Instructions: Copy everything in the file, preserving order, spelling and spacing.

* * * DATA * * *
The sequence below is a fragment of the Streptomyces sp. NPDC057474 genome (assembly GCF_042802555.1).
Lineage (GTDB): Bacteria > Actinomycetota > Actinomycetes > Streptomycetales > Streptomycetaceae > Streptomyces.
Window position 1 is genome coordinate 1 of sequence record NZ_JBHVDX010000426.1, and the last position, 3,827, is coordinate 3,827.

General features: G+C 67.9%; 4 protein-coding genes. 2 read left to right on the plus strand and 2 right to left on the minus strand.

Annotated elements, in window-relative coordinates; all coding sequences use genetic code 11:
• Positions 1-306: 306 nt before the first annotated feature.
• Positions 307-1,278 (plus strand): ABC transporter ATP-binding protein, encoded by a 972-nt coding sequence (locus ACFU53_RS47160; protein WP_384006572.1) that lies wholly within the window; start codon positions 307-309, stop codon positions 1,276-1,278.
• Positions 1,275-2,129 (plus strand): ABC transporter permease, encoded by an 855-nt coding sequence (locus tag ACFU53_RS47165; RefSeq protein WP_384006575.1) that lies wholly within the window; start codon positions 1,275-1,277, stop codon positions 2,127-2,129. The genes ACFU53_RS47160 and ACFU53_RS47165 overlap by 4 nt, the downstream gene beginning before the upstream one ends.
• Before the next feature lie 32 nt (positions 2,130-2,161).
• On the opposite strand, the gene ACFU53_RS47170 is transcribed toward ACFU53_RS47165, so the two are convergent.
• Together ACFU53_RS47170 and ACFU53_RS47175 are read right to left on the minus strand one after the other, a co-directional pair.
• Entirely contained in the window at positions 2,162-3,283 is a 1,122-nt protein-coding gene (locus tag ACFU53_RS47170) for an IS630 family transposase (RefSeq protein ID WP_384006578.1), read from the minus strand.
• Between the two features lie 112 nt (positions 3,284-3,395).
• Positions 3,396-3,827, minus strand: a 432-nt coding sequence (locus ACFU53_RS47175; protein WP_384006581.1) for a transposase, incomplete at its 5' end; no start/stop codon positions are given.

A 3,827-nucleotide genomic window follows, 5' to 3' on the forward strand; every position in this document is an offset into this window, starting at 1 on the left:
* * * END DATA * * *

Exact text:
The sequence below is a fragment of the Streptomyces sp. NPDC057474 genome (assembly GCF_042802555.1).
Lineage (GTDB): Bacteria > Actinomycetota > Actinomycetes > Streptomycetales > Streptomycetaceae > Streptomyces.
Window position 1 is genome coordinate 1 of sequence record NZ_JBHVDX010000426.1, and the last position, 3,827, is coordinate 3,827.

General features: G+C 67.9%; 4 protein-coding genes. 2 read left to right on the plus strand and 2 right to left on the minus strand.

Annotated elements, in window-relative coordinates; all coding sequences use genetic code 11:
• Positions 1-306: 306 nt before the first annotated feature.
• Positions 307-1,278 (plus strand): ABC transporter ATP-binding protein, encoded by a 972-nt coding sequence (locus ACFU53_RS47160; protein WP_384006572.1) that lies wholly within the window; start codon positions 307-309, stop codon positions 1,276-1,278.
• Positions 1,275-2,129 (plus strand): ABC transporter permease, encoded by an 855-nt coding sequence (locus tag ACFU53_RS47165; RefSeq protein WP_384006575.1) that lies wholly within the window; start codon positions 1,275-1,277, stop codon positions 2,127-2,129. The genes ACFU53_RS47160 and ACFU53_RS47165 overlap by 4 nt, the downstream gene beginning before the upstream one ends.
• Before the next feature lie 32 nt (positions 2,130-2,161).
• On the opposite strand, the gene ACFU53_RS47170 is transcribed toward ACFU53_RS47165, so the two are convergent.
• Together ACFU53_RS47170 and ACFU53_RS47175 are read right to left on the minus strand one after the other, a co-directional pair.
• Entirely contained in the window at positions 2,162-3,283 is a 1,122-nt protein-coding gene (locus tag ACFU53_RS47170) for an IS630 family transposase (RefSeq protein ID WP_384006578.1), read from the minus strand.
• Between the two features lie 112 nt (positions 3,284-3,395).
• Positions 3,396-3,827, minus strand: a 432-nt coding sequence (locus ACFU53_RS47175; protein WP_384006581.1) for a transposase, incomplete at its 5' end; no start/stop codon positions are given.

A 3,827-nucleotide genomic window follows, 5' to 3' on the forward strand; every position in this document is an offset into this window, starting at 1 on the left: